Music teacher Lesley Brazel wins case against her employer, securing guaranteed minimum holiday pay for all workers
The UK Supreme Court has ruled that all workers in the UK will now receive the same minimum level of paid annual leave, even if they only work during school term times, thanks to the efforts of a music teacher.
The case, Harpur Trust v Brazel, was brought by Lesley Brazel against her employer the Harpur Trust after it changed the way it calculated holiday pay. Brazel argued that her employer was wrong to give her fewer days of annual leave than the legal minimum because she only worked during the school term.
According to government guidelines, anyone who falls within the bracket of ‘worker’ under the Working Time Regulations 1998 (the WTR) is entitled to 5.6 weeks’ holiday pay. Before September 2011, Brazel’s holiday pay was determined by calculating the average pay she received a week (ignoring any weeks in which she did not receive any pay) and multiplying it by 5.6.
From September 2011, Brazel’s employer changed the way it calculated her pay, giving her 12.07% (the percentage of 5.6 weeks when taken from the total working year of 46.4 weeks) of her hours worked per term as holiday pay. This calculation saw the trust facing claims by Brazel of unlawful deductions from her wages by underpayment of holiday pay.
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The judges unanimously found in favour of Brazel, commenting that ‘the idea of leave accruing over the year as and when hours are worked was inconsistent with the WTR.’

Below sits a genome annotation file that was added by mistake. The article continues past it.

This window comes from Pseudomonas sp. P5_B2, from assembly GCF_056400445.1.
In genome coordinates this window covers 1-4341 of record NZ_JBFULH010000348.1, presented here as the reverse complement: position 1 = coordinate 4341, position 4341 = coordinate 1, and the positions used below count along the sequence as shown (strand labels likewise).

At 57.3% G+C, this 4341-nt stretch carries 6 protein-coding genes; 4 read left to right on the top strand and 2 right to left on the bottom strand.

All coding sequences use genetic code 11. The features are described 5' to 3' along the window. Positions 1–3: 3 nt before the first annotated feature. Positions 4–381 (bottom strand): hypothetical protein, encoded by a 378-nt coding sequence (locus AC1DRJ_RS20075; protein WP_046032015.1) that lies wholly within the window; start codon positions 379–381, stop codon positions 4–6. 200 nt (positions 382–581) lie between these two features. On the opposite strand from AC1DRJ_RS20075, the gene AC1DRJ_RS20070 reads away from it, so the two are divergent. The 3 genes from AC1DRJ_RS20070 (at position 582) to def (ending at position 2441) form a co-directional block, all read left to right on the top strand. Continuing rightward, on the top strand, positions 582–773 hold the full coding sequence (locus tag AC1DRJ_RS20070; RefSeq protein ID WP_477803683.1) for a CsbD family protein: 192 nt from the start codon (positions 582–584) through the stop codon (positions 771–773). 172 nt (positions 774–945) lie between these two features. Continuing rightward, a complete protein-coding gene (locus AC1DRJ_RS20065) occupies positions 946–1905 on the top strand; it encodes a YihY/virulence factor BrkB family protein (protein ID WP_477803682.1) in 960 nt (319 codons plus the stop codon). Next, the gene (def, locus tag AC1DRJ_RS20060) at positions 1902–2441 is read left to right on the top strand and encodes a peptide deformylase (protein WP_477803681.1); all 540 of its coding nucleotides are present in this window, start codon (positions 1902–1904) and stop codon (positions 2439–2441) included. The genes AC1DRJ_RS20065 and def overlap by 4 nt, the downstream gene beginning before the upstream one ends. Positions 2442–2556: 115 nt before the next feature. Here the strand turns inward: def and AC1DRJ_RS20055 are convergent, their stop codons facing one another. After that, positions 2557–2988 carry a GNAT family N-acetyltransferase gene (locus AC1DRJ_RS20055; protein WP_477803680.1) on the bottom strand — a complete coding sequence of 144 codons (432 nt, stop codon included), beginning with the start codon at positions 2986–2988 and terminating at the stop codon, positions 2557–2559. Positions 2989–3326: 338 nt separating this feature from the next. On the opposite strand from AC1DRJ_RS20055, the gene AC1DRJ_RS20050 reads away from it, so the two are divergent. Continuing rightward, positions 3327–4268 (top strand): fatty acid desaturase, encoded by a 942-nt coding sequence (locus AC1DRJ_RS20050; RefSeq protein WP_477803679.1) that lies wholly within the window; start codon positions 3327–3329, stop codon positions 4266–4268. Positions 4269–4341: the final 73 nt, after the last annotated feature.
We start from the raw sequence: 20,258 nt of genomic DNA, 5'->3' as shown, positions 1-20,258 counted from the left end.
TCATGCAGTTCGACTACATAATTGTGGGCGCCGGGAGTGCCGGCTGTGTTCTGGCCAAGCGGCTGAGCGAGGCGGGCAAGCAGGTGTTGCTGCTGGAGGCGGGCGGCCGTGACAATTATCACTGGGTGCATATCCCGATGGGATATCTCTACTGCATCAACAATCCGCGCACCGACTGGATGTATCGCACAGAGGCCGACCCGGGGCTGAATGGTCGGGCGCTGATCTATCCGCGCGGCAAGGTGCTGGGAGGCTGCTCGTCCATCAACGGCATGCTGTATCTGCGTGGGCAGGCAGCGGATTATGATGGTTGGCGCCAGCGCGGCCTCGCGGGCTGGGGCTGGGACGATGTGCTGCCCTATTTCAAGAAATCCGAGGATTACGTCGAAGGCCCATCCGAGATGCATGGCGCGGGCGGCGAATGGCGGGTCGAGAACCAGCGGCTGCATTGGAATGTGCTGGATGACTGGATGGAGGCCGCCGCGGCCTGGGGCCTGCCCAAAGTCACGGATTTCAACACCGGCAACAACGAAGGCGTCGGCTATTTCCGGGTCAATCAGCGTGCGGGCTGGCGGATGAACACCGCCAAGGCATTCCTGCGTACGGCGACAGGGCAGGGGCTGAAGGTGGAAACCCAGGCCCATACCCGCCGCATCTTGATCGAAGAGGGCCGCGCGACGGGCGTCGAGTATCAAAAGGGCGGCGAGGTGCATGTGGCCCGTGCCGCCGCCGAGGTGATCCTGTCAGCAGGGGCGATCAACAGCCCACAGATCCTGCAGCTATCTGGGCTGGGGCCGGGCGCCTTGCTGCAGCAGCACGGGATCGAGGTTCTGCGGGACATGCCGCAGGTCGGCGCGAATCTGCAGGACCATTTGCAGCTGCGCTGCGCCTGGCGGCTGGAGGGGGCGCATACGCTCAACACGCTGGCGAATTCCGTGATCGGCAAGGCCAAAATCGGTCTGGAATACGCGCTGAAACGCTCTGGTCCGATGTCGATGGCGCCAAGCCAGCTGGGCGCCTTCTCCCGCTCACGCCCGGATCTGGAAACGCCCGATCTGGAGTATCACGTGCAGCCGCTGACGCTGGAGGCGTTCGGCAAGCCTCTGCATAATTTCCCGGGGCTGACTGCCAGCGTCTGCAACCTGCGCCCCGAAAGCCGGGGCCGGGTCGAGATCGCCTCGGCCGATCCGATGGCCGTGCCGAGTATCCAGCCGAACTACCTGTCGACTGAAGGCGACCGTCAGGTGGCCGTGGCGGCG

In an interview with the Guardian, Brazel said: ‘I am pleased to have secured my holiday pay rights, in accordance with the law and my contract of employment, in the highest court in the country. I hope that others can now benefit from this verdict.’
Brazel is a member of the UK’s professional body for musicians, ISM, which, with the help of trade union UNISON, has been supporting Brazel through her nine-year lawsuit. ISM’s chief executive Deborah Annetts announced on Twitter: ‘So pleased that Supreme Court found for our member Mrs Brazel today and backed our reading of the law on holiday pay. This follows nine years in the courts during which @ISM_music supported Mrs B every step of the way. This is what the ISM does. We fight for our members.’
In another tweet Annetts said: ‘Following the Brazel case there could be many hundreds of music teachers and others who have been underpaid holiday pay. If you are an ISM member check with us to see if you have a claim @ISM_music.’
The ruling now means that all workers are owed the same legal minimum of 5.6 weeks holiday (28 days for full-time employees), even if there are months in the year that they do not work.
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